by Charles Dickens
Character Role Analysis
Fagin is the first real antagonist that we meet, so we’re listing him first. He basically holds Oliver prisoner while training him up to be a pickpocket, and shows what he’s capable of when he loses his temper. The way he has an army of boy pickpockets and young prostitutes under his control is pretty creepy—it’s like a diabolical version of the way a mentor guides his young followers.
Monks is the shadowy mover and shaker all throughout the novel. As it turns out, he’s the primary person responsible for everything bad that’s happened to Oliver, right from the beginning. But since he’s not introduced until midway through the novel, and he’s not really identified until close to the end, we’re listing him after Fagin.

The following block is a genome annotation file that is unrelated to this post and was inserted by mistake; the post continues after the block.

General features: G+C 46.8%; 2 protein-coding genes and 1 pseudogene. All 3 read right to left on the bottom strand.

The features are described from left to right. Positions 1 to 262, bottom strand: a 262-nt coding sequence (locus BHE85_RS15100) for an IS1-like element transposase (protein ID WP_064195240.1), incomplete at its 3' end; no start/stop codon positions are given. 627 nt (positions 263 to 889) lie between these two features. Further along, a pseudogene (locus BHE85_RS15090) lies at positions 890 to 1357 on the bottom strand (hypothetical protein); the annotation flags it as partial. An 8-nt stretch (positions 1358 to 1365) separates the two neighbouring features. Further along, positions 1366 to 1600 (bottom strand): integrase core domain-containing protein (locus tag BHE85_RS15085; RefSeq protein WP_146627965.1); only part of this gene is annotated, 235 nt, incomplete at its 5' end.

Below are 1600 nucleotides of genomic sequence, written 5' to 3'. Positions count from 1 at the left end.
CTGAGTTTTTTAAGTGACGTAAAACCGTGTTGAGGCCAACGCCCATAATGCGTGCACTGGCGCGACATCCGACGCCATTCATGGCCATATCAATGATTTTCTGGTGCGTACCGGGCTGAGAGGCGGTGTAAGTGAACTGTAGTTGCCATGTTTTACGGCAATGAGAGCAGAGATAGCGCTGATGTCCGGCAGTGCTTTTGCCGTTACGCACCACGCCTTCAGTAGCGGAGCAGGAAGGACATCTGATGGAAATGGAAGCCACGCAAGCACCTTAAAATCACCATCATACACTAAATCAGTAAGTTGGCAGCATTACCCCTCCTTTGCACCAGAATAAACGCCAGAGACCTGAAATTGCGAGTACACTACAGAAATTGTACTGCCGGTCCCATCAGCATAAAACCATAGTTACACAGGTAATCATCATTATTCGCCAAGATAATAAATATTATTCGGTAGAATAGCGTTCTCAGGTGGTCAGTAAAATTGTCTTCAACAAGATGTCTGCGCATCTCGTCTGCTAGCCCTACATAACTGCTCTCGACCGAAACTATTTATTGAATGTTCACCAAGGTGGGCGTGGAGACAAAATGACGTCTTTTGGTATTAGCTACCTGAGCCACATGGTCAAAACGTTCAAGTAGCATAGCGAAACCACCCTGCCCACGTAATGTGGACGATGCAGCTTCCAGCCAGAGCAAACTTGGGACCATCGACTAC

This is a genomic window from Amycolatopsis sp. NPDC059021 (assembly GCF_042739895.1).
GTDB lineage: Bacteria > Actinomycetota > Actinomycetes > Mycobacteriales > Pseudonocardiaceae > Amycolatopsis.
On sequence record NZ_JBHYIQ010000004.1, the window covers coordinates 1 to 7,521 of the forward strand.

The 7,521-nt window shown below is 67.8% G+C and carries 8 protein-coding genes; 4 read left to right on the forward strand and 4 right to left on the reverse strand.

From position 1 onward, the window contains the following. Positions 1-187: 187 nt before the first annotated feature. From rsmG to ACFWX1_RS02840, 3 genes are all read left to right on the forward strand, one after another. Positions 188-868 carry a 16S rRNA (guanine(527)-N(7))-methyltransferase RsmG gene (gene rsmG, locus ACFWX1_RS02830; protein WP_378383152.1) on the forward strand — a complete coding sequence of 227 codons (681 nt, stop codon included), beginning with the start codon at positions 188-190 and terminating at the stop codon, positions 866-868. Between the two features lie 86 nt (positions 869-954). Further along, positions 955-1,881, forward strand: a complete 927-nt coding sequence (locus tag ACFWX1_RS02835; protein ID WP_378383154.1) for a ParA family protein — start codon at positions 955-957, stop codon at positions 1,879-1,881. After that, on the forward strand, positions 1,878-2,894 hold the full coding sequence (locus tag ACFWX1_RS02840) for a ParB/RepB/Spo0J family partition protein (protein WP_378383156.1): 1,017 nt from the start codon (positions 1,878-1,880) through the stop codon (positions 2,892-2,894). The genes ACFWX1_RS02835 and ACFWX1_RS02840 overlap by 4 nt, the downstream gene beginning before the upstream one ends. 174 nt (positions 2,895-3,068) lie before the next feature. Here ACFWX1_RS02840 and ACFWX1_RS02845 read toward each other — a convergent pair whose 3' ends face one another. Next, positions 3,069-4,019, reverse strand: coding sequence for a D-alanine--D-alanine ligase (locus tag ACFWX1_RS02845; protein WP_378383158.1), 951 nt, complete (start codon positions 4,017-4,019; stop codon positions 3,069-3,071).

We’re listing "Victorian Society" here because that was Dickens’s real target—the system that was designed to take care of poor kids actually helped to corrupt them and turn them into criminals, and Victorian society was too callous and self-centered to care or to notice.
Bill Sikes may not have it in for Oliver the way Fagin and Monks do, but he’s awfully scary, and he’s the only one in the book who actually commits a murder. So even though he’s not an antagonist on the same level as Monks, Fagin, and Victorian Society, we still think he should be included here.